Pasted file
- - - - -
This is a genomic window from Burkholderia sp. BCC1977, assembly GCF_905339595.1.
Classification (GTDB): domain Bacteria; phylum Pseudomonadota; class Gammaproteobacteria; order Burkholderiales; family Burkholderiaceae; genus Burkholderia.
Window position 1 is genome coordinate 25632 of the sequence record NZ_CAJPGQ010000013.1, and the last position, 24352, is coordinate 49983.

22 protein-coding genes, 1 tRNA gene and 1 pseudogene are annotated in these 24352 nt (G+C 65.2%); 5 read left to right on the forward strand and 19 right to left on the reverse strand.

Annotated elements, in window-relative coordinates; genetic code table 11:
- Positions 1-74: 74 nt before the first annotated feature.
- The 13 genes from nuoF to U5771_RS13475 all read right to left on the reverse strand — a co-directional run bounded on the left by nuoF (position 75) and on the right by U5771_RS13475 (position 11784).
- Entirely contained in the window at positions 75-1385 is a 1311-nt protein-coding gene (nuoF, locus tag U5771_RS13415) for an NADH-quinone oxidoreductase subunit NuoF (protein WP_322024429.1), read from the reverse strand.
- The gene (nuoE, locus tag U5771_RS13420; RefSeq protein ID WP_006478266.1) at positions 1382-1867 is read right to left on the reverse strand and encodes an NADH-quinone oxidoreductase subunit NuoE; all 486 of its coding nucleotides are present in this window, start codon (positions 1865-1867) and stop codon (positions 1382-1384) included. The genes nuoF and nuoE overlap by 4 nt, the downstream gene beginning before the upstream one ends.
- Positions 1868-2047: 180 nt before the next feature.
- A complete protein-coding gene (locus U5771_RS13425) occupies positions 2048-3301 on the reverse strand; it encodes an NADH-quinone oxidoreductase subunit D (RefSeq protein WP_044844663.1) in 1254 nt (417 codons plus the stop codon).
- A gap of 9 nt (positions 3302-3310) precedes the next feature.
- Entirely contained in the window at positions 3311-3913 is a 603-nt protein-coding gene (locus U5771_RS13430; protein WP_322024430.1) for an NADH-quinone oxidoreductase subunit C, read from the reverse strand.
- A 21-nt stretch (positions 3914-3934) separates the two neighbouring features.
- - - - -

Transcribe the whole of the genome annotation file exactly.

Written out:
This is a genomic window from Burkholderia sp. BCC1977, assembly GCF_905339595.1.
Classification (GTDB): domain Bacteria; phylum Pseudomonadota; class Gammaproteobacteria; order Burkholderiales; family Burkholderiaceae; genus Burkholderia.
Window position 1 is genome coordinate 25632 of the sequence record NZ_CAJPGQ010000013.1, and the last position, 24352, is coordinate 49983.

22 protein-coding genes, 1 tRNA gene and 1 pseudogene are annotated in these 24352 nt (G+C 65.2%); 5 read left to right on the forward strand and 19 right to left on the reverse strand.

Annotated elements, in window-relative coordinates; genetic code table 11:
- Positions 1-74: 74 nt before the first annotated feature.
- The 13 genes from nuoF to U5771_RS13475 all read right to left on the reverse strand — a co-directional run bounded on the left by nuoF (position 75) and on the right by U5771_RS13475 (position 11784).
- Entirely contained in the window at positions 75-1385 is a 1311-nt protein-coding gene (nuoF, locus tag U5771_RS13415) for an NADH-quinone oxidoreductase subunit NuoF (protein WP_322024429.1), read from the reverse strand.
- The gene (nuoE, locus tag U5771_RS13420; RefSeq protein ID WP_006478266.1) at positions 1382-1867 is read right to left on the reverse strand and encodes an NADH-quinone oxidoreductase subunit NuoE; all 486 of its coding nucleotides are present in this window, start codon (positions 1865-1867) and stop codon (positions 1382-1384) included. The genes nuoF and nuoE overlap by 4 nt, the downstream gene beginning before the upstream one ends.
- Positions 1868-2047: 180 nt before the next feature.
- A complete protein-coding gene (locus U5771_RS13425) occupies positions 2048-3301 on the reverse strand; it encodes an NADH-quinone oxidoreductase subunit D (RefSeq protein WP_044844663.1) in 1254 nt (417 codons plus the stop codon).
- A gap of 9 nt (positions 3302-3310) precedes the next feature.
- Entirely contained in the window at positions 3311-3913 is a 603-nt protein-coding gene (locus U5771_RS13430; protein WP_322024430.1) for an NADH-quinone oxidoreductase subunit C, read from the reverse strand.
- A 21-nt stretch (positions 3914-3934) separates the two neighbouring features.